After getting into a serious car accident, a TV director discovers an underground sub-culture of scarred, omnisexual car-crash victims who use car accidents and the raw sexual energy they produce to try to rejuvenate his sex life with his wife.
After developing an addiction to the substance he uses to kill bugs, an exterminator accidentally kills his wife, and becomes involved in a secret government plot being orchestrated by giant bugs in a port town in North Africa.
The residents of a suburban high-rise apartment building are being infected by a strain of parasites that turn them into mindless, sex-crazed fiends out to infect others by the slightest sexual contact.
Since a road accident left him with serious facial and bodily scarring, a former TV scientist has become obsessed by the marriage of motor-car technology with what he sees as the raw sexuality of car-crash victims. The scientist, along with a crash victim he has recently befriended, sets about performing a series of sexual acts in a variety of motor vehicles, either with other crash victims or with prostitutes whom they contort into the shape of trapped corpses. Ultimately, the scientist craves a suicidal union of blood, semen, and engine coolant, a union with which he becomes dangerously obsessed.Written by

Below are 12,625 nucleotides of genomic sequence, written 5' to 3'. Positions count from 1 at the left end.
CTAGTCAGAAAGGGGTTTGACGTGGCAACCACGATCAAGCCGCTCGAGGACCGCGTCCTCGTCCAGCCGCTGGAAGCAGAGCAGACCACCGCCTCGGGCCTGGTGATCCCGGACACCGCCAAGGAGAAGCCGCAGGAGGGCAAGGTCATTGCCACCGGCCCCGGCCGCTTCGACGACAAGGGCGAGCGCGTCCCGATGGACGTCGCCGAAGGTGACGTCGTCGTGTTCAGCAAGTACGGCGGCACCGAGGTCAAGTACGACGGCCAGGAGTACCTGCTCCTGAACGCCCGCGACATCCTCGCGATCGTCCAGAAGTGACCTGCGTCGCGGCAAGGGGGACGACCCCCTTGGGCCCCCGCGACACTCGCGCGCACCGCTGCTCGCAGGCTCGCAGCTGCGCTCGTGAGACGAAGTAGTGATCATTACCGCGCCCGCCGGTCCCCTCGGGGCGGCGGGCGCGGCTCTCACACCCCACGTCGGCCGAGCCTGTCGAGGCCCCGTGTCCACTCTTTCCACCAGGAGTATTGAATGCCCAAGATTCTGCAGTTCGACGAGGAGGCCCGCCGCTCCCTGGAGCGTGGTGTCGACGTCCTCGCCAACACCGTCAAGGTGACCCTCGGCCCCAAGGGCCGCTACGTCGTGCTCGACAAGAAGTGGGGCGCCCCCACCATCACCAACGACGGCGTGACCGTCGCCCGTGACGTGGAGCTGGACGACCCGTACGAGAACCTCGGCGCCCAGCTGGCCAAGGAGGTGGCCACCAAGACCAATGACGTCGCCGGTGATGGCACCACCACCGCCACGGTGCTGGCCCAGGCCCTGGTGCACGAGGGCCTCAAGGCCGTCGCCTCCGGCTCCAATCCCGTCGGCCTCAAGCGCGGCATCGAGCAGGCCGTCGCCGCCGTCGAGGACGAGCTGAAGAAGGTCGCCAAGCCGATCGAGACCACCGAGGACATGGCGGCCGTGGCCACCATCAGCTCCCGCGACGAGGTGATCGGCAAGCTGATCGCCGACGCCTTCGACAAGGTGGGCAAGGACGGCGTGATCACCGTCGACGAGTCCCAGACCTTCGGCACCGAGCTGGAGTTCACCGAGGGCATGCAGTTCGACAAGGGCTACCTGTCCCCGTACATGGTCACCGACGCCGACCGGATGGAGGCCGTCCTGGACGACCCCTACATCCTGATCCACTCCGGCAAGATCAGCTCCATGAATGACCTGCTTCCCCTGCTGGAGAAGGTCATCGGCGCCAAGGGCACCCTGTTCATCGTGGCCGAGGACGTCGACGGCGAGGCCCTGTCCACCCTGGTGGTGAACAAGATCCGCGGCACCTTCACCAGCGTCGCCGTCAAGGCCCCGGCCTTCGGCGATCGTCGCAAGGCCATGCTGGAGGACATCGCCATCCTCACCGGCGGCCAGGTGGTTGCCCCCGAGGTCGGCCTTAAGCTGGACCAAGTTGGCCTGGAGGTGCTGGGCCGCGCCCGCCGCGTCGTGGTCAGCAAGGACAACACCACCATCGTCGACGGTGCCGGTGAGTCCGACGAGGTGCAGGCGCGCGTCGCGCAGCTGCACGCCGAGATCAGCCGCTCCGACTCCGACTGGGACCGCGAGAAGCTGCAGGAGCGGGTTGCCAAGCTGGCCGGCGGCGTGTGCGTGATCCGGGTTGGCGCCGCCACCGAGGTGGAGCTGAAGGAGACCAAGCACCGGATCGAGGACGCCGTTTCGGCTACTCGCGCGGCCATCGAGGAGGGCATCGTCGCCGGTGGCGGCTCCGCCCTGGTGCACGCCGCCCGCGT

Matt A. Knapp <email@example.com>
Because Vaughan's car becomes increasingly battered over the course of the film, the production required six vintage Lincolns: three for driving, one for smashing, one cut in half for studio shots and one converted into a pickup truck on which to rear mount the camera to capture driver and passenger POV's. See more »
After Vaughan repeatedly crashes the left front bumper of his Lincoln into a junker James Ballard is sitting in, causing major damage to the bumper and the lights, Vaughan is soon shown driving on the highway with no damage to the bumper and both left lights operational. See more »
[talking into microphone as he walks around the car]
Don't worry. That guy's gotta see us. Don't worry. That guy's gotta see us... These were the confident last words of the brilliant, young Hollywood star James Dean as he piloted his Porsche 550 Spyder race car toward a date with death along a lonely stretch of California two-lane blacktop Route 466... Don't worry that guy's gotta see us. The year... 1955. The day... September 30. The time... Now. The first star of our show is Little Bastard. ...